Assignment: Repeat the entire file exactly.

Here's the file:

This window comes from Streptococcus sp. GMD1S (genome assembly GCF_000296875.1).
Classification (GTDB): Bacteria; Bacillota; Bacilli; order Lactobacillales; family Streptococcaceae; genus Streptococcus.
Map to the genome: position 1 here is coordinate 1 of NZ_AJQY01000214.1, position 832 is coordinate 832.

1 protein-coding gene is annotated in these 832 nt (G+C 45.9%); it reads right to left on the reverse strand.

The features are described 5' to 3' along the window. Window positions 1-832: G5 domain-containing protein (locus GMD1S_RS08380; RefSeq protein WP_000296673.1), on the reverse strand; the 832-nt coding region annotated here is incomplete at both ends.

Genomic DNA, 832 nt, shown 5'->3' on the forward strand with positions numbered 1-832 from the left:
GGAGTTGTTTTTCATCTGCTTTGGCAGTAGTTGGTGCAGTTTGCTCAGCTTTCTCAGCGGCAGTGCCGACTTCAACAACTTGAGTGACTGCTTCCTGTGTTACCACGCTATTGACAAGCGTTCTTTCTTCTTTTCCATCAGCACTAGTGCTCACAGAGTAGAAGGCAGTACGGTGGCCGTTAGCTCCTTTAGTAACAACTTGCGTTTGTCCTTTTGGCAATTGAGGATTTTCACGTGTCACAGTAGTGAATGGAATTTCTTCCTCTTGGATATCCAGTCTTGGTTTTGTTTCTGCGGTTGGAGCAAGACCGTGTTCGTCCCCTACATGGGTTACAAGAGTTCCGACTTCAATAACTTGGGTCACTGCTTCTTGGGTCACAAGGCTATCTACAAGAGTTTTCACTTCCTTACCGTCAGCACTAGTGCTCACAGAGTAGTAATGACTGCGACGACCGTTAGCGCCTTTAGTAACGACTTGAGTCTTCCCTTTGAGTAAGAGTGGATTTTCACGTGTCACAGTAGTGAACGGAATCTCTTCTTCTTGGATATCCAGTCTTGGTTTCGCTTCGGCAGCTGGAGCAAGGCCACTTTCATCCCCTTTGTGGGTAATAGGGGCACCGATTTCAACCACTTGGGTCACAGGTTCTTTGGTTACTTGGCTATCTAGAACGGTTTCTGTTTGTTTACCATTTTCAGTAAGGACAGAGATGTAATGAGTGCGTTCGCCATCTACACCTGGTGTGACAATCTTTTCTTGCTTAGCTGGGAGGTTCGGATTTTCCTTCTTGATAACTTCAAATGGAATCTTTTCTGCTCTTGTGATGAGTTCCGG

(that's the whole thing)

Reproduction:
This window comes from Streptococcus sp. GMD1S (genome assembly GCF_000296875.1).
Classification (GTDB): Bacteria; Bacillota; Bacilli; order Lactobacillales; family Streptococcaceae; genus Streptococcus.
Map to the genome: position 1 here is coordinate 1 of NZ_AJQY01000214.1, position 832 is coordinate 832.

1 protein-coding gene is annotated in these 832 nt (G+C 45.9%); it reads right to left on the reverse strand.

The features are described 5' to 3' along the window. Window positions 1-832: G5 domain-containing protein (locus GMD1S_RS08380; RefSeq protein WP_000296673.1), on the reverse strand; the 832-nt coding region annotated here is incomplete at both ends.

Genomic DNA, 832 nt, shown 5'->3' on the forward strand with positions numbered 1-832 from the left:
GGAGTTGTTTTTCATCTGCTTTGGCAGTAGTTGGTGCAGTTTGCTCAGCTTTCTCAGCGGCAGTGCCGACTTCAACAACTTGAGTGACTGCTTCCTGTGTTACCACGCTATTGACAAGCGTTCTTTCTTCTTTTCCATCAGCACTAGTGCTCACAGAGTAGAAGGCAGTACGGTGGCCGTTAGCTCCTTTAGTAACAACTTGCGTTTGTCCTTTTGGCAATTGAGGATTTTCACGTGTCACAGTAGTGAATGGAATTTCTTCCTCTTGGATATCCAGTCTTGGTTTTGTTTCTGCGGTTGGAGCAAGACCGTGTTCGTCCCCTACATGGGTTACAAGAGTTCCGACTTCAATAACTTGGGTCACTGCTTCTTGGGTCACAAGGCTATCTACAAGAGTTTTCACTTCCTTACCGTCAGCACTAGTGCTCACAGAGTAGTAATGACTGCGACGACCGTTAGCGCCTTTAGTAACGACTTGAGTCTTCCCTTTGAGTAAGAGTGGATTTTCACGTGTCACAGTAGTGAACGGAATCTCTTCTTCTTGGATATCCAGTCTTGGTTTCGCTTCGGCAGCTGGAGCAAGGCCACTTTCATCCCCTTTGTGGGTAATAGGGGCACCGATTTCAACCACTTGGGTCACAGGTTCTTTGGTTACTTGGCTATCTAGAACGGTTTCTGTTTGTTTACCATTTTCAGTAAGGACAGAGATGTAATGAGTGCGTTCGCCATCTACACCTGGTGTGACAATCTTTTCTTGCTTAGCTGGGAGGTTCGGATTTTCCTTCTTGATAACTTCAAATGGAATCTTTTCTGCTCTTGTGATGAGTTCCGG